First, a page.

Flor de tila
In English we call these linden-tree flowers. As shown at the right, they are sold in a
dried, brown state, often scooped from bags. The tea made from these blossoms not only
tastes good, but supposedly sooths a cough. Linden trees, Tilia occidentalis
of the linden family, are native American, and are also known as basswoods.
We call these hibiscus flowers and they are sold in a dried,
dark-red form. Technically, the "flowers" are actually fleshy, acid-tasting
calyces and involucres of a flower (the nonsexual lower parts), not the flower itself. Jamaica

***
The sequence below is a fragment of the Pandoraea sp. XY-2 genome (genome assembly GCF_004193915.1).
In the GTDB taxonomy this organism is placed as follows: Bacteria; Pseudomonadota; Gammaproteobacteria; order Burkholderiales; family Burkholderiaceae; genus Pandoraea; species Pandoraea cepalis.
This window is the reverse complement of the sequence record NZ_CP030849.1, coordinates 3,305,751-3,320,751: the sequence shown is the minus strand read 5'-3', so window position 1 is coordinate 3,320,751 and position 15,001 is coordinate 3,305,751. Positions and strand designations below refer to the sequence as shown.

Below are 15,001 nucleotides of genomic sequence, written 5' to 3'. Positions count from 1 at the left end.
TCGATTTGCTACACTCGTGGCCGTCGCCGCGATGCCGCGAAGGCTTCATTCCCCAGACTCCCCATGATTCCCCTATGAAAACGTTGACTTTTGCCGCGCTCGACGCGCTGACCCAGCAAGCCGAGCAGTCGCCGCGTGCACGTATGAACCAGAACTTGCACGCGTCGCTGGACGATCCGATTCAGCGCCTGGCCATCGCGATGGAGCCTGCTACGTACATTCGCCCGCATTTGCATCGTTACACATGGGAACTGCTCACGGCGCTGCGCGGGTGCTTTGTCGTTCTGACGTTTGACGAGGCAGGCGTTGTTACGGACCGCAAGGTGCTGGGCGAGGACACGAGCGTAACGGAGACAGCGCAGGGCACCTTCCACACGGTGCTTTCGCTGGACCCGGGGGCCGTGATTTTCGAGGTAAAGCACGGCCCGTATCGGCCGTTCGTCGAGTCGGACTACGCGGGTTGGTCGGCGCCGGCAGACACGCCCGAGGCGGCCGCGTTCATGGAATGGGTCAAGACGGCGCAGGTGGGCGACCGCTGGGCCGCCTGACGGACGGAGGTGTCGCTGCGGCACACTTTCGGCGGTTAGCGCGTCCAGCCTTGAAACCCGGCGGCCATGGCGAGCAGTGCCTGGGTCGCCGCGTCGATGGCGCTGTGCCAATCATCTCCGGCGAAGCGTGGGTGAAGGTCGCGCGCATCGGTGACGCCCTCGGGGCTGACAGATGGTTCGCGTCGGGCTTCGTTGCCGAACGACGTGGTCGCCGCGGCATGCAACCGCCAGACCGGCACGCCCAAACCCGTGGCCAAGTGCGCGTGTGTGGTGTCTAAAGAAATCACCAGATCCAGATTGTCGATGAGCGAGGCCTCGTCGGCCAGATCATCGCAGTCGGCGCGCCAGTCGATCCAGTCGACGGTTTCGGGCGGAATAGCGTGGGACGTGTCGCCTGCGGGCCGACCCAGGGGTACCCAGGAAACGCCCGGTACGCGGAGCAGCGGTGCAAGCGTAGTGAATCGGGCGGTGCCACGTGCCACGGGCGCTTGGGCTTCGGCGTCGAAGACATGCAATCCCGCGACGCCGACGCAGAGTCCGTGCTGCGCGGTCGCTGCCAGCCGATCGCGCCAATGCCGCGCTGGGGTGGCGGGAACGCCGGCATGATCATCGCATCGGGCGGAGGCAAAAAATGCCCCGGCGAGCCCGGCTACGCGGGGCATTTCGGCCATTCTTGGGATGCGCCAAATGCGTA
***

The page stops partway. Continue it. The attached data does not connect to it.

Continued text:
blossoms are produced on an annual bush six or seven feet tall, Hibiscus
, native to the Old World tropics. They can be eaten, but in Mexico
the dried flowers are boiled in water for brewing a tea North Americans would recognize as
Red Zinger herbal tea.
Called coral-tree flowers in English, are edible, bright- scarlet
blossoms from a small, native American tree, Erythrina americana
of the bean family. The fried flowers are added to scrambled eggs or beans. The upland
Nahua Indians add them to their peanut tamales.
Flor de calabaza
These are squash flowers -- yellow-orange blossoms of the native
Mexican vine Cucurbita pepo. Sold fresh, they are mainly cooked in
tamales and tacos, where they have a slightly lemony taste. The hard stamens and pistils
are plucked out, so you just eat the corollas.